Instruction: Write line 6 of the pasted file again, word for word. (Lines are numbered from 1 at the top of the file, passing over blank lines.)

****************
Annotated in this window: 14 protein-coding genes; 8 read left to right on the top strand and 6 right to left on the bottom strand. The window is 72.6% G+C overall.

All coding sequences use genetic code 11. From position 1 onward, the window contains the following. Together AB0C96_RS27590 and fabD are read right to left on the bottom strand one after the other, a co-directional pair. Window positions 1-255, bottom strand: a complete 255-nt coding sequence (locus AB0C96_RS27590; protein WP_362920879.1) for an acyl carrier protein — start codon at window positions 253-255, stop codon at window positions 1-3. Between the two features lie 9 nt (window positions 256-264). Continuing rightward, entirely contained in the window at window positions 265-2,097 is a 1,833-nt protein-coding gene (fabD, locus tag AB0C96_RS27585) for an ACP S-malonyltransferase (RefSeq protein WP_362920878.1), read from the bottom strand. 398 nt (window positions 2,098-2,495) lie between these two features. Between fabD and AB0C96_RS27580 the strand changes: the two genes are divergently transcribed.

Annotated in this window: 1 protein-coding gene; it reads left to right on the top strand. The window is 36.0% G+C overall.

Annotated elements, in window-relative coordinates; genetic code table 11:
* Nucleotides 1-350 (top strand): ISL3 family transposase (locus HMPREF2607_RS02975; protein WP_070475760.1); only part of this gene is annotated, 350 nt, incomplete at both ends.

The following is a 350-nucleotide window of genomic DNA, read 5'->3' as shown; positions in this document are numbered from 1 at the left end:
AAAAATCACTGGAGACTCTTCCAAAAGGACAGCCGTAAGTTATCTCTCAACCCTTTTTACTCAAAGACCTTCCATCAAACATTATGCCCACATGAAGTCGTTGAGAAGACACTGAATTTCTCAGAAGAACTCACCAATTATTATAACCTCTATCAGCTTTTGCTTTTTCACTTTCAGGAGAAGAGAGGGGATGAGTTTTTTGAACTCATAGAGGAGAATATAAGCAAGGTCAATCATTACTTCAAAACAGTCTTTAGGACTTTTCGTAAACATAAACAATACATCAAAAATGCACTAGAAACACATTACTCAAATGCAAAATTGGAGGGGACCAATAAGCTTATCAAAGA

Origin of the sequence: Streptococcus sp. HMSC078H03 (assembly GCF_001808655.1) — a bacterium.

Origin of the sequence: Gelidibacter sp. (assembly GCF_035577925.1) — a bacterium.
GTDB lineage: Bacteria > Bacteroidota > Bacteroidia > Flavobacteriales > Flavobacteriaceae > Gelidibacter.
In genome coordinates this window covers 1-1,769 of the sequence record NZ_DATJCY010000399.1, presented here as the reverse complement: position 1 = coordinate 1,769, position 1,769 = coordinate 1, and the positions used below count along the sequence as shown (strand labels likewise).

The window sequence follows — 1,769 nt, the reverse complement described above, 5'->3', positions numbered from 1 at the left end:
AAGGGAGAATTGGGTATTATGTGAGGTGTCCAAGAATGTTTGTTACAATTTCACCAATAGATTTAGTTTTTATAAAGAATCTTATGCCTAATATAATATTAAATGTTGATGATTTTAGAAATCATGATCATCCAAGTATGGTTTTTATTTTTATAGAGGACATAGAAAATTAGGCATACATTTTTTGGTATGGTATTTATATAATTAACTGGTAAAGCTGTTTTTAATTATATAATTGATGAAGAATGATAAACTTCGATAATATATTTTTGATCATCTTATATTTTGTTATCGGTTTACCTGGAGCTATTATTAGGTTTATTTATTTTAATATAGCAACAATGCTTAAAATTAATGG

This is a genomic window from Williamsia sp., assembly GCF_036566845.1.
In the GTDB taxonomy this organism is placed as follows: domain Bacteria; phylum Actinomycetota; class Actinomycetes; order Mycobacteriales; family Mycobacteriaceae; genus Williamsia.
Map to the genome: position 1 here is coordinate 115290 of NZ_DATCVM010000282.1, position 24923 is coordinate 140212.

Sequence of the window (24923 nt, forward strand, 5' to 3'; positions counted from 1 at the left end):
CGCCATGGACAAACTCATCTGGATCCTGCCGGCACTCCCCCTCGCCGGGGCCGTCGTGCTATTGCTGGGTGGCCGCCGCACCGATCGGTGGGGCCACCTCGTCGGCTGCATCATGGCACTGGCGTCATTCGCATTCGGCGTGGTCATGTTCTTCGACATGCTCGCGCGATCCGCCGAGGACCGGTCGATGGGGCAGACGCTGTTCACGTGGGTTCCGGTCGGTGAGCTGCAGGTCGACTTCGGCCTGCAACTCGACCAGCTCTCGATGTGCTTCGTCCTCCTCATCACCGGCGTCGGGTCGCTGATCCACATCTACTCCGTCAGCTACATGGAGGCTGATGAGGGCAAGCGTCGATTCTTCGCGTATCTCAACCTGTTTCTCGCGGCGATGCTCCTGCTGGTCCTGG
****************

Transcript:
The following is a 350-nucleotide window of genomic DNA, read 5'->3' as shown; positions in this document are numbered from 1 at the left end: